Founded in New York in 1974 by Cornell Capa (1918-2008), the brother of the great photojournalist Robert Capa, the International Center of Photography (ICP) has established itself over the decades as a major institution on the contemporary culture scene through its ability to exhibit the latest trends in documentary photography, revisit the work of major photographers and images of historical events, and its expertise in the field of visual education for the students at its school.
Since its founding, ICP has presented more than 500 exhibitions, bringing the work of more than 3,000 photographers and other artists to the public in one-person and group exhibitions and provided thousands of classes and workshops that have enriched tens of thousands of students. The museum has a diverse audience of more than 175,000 viewers annually, including over 10,000 students through tour programs and other outreach. More than 25 percent of ICP’s visitors come from states outside New York, and another 20 percent live outside the U.S. Past exhibitions include: Weegee’s World (1998), Inconvenient Evidence: Iraqi Prison Photographs from Abu Ghraib (2004), Between Past and Future: New Photography and Video from China (2004), Snap Judgments: New Positions in Contemporary African Photography (2006), Avedon Fashion (2009), The Mexican Suitcase (2010) and Capa in Color (2014), one of the finest exhibitions the city has seen in recent years.
ICP is also a collecting institution. Its holdings now include more than 160,000 original prints that span the history of photography, ranging from early daguerreotypes, documentary photojournalism, and contemporary fashion portraits to multi-media installations that employ both traditional and digital techniques. Artists in the collection include W. Eugene Smith, Henri Cartier-Bresson, Robert Capa, Alfred Eisenstaedt, Lisette Model, Gordon Parks, James VanDerZee and Garry Winogrand, with vintage photographs which originally appeared in publications like Vu, Regard, Picture Post, Lilliput, Berliner Illustrierte Zeitung, Arbeiter-Illustrierte-Zeitung and Life. Recent acquisitions include work by contemporary photographers like Carrie Mae Weems, Justine Kurland, Katy Grannan, Vik Muniz and Susan Meiselas.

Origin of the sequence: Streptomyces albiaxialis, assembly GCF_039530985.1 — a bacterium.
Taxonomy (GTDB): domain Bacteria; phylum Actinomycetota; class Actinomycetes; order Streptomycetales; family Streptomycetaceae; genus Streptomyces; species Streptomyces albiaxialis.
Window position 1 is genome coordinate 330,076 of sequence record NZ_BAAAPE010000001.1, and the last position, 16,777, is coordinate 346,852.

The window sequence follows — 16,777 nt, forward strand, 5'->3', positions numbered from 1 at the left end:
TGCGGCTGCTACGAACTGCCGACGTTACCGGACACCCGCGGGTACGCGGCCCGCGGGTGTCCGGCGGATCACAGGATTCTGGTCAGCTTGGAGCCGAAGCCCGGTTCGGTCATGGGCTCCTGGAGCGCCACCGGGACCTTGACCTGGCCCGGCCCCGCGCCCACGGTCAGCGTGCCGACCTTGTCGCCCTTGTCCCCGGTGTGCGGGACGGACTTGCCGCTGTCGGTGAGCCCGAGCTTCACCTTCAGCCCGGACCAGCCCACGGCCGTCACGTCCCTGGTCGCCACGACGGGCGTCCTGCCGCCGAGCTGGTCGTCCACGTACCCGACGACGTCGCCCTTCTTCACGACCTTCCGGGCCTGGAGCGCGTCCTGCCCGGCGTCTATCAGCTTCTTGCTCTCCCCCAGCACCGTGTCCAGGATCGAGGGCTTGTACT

After the untimely death of his brother Robert Capa and his colleagues Werner Bischof and David “Chim” Seymour, Cornell Capa saw the need to preserve their humanist photographs and present them to the public in various forms. In 1966, he established the International Fund for Concerned Photography in their memory. In 1974, he founded the International Center of Photography, located at 1130 Fifth Avenue at East 94th Street in New York. In 1999, the building was sold and the ICP moved to 1133 Avenue of the Americas, where it remains today, although we know that it must vacate by the end of 2014. Shortly thereafter, in 2001, the ICP decided to open The School of the International Center of Photography across from the museum, doubling its teaching space and expanding programming and community outreach. Located on the ground floor, the International Center of Photography’s unique library welcomes over 6,000 visitors per year, including students, professors and researchers. Since 2008, the library received about 75 publications dedicated to photography, and its collection of 20,000 volumes and 2,000 files is available for reading on site.
The Infinity Awards are the Oscars of the photo world. Given out for the first time in 1985, the awards were designed to draw the public’s attention to outstanding works of photography, honor its practitioners and identify emerging artists. The 30th edition of the awards coincides with the 40th anniversary of the International Center of Photography.
ICP – International Center of Photography
1133 Avenue of the Americas at 43rd Street
New York, NY 10036
1114 Avenue of the Americas at 43rd Street
New York, NY 10036